The 800 books and 1000 manuscripts that went to Yale represent only a small percentage of Pequot’s Special Collections: 30,000 in the Special Collection items remained at the Library until 2004, when they were transferred to the New England Library Depository (operated by William B. Meyer) for storage until the new addition with its Pequot Library Center for Special Collections can be constructed.
In the 1970s, as book collections grew and visitors increased, a children’s wing was added offering increased space for children and students. Pequot continues to offer many programs especially tailored to help students of all ages make the best possible use of the rich resources at the Library. The number of younger patrons regularly using Pequot Library has increased so dramatically that redesigning and expanding the Children and Young Adult areas, along with the state-of-the art facility for the Special Collections, is a top priority for the future.
The community has increasingly embraced Pequot Library as a major cultural center. Over the years, it has become a center of civic pride, and the wonderful experiences that generations of area residents have shared at the Library are part of what brings us together as a community. Each year over 100,000 thousands of people from throughout the entire region come to the Library to use these collections or to attend one of the over 200 high level educational or musical programs presented at the Library each year. Some of these are presented by the Library alone, many others are presented in collaboration with a whole host of other collaborative partners in the community such as Music for Youth, the Westport Arts Center, Fairfield University, and many more.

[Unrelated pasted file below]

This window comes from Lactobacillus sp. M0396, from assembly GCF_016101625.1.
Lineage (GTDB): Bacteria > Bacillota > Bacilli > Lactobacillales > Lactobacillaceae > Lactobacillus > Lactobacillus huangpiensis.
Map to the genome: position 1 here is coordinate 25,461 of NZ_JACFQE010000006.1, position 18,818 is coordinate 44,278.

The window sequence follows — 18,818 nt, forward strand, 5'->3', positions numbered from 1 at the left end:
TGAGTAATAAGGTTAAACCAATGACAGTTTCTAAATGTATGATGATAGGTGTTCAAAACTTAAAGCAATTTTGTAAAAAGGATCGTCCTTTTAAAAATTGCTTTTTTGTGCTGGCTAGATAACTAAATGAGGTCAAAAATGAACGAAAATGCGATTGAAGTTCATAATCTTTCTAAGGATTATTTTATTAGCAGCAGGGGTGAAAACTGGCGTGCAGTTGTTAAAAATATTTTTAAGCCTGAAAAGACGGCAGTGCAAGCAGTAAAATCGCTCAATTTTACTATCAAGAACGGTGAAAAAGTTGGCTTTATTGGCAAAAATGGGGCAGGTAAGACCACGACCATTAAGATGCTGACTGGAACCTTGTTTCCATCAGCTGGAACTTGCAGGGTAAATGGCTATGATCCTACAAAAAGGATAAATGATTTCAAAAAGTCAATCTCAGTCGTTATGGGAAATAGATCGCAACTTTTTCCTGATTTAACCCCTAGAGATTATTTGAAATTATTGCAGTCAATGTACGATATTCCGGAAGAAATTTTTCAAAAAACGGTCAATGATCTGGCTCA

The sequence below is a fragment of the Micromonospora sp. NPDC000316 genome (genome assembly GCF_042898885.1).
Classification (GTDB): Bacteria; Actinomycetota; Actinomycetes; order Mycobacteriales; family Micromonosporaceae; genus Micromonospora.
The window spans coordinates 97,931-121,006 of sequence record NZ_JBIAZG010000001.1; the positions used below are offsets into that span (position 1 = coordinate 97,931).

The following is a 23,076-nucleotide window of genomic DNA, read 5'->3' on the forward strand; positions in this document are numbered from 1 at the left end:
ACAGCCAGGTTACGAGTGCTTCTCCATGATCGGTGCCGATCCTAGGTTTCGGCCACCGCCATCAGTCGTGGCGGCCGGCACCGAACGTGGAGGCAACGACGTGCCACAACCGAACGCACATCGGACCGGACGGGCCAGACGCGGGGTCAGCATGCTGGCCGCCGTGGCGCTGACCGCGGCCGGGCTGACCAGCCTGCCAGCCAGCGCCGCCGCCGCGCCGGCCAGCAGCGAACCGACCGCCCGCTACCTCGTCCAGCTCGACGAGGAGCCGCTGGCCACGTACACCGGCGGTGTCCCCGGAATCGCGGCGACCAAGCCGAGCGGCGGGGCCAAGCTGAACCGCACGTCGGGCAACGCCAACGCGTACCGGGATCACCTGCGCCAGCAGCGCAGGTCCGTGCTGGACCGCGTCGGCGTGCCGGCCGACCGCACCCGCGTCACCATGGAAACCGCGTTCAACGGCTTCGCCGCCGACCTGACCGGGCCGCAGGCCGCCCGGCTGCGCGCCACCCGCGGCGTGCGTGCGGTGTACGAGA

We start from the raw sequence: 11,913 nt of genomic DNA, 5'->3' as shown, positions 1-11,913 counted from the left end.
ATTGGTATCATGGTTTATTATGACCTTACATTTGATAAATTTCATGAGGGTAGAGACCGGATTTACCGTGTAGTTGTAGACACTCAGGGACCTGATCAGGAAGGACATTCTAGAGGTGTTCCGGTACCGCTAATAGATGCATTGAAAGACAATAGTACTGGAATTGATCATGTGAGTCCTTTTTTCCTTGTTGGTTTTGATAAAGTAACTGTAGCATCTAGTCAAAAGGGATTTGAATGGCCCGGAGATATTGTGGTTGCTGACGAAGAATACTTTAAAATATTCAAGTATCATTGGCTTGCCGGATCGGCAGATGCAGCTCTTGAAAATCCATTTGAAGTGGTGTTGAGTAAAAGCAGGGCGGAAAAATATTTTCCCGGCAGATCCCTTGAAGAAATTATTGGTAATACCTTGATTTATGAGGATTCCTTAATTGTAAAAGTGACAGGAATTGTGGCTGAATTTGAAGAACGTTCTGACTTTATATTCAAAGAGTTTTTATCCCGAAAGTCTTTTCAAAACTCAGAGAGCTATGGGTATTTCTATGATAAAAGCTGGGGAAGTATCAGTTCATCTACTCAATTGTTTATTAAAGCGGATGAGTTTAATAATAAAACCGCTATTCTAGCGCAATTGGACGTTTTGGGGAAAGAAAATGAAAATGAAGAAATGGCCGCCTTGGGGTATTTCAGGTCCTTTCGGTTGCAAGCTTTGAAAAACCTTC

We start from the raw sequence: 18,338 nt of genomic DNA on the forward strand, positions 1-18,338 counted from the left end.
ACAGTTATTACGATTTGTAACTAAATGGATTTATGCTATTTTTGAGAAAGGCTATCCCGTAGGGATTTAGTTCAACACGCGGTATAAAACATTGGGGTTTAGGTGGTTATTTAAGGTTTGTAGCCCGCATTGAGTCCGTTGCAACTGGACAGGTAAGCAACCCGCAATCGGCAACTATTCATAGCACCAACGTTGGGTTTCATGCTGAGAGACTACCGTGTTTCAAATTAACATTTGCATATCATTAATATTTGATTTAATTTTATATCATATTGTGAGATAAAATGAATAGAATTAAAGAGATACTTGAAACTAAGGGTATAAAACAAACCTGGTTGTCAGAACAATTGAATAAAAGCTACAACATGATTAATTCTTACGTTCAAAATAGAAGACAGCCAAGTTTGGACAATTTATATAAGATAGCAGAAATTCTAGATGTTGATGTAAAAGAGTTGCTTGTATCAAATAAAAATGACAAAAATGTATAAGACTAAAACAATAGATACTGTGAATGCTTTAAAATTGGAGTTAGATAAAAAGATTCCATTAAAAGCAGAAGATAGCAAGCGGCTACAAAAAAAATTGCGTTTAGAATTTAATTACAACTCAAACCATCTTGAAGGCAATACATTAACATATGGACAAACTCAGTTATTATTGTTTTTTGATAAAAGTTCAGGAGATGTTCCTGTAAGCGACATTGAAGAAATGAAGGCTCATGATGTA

Pequot has integrated new technologies in its management of its collections. In May 2001, Pequot joined the other Fairfield Libraries in the new user-friendly integrated computer library system called SIRSI. Books can be picked up and returned at any of the three locations, and holds and renewals can be placed online from home. Pequot Library now fully shares resources with Fairfield Public Library and Fairfield Woods Branch Library, the Connecticut State Library, and other groups. It has invested in many on-line resources such as the musical databases that are available on its web site.
Pequot Library has grown into a true American treasure. It has been serving the communities of Fairfield, Westport, Norwalk, Bridgeport, and the entire region for over 125 years. It brings literature, music, art, and learning into the lives of countless families. It is a place where children are welcome and safe, and introduced to the magic of reading. In short, Pequot Library exemplifies what a great library should be.
For the future, Pequot Library will continue its strong and enduring commitment to the basic elements of its mission. Its strategic plans include the renovation of the existing building and the construction of a modest addition. This will enable the Library to expand its services to children and to create of a state-of-the-art Special Collection facility, where a collection focused through careful collection management on the primary area of interest of the Library’s founders—Americana and local history—will be carefully protected and more fully accessible by a broad array of patrons who will be more aware of their existence by the staff’s efforts to integrate it into the day-to-day life of the Library and through an effective and wide-ranging promotional plan.
Successful fund-raising efforts will not only build and equip this newly renovated and expanded Library, but a subsequent endowment campaign will ensure that Pequot Library has the institutional capacity to fulfill its mission for generations to come. As the cap-stone of that plan for the Special Collections, the increased institutional capacity of the Library will permit the material currently on loan to Yale to be reclaimed and returned home to Pequot Library where it belongs.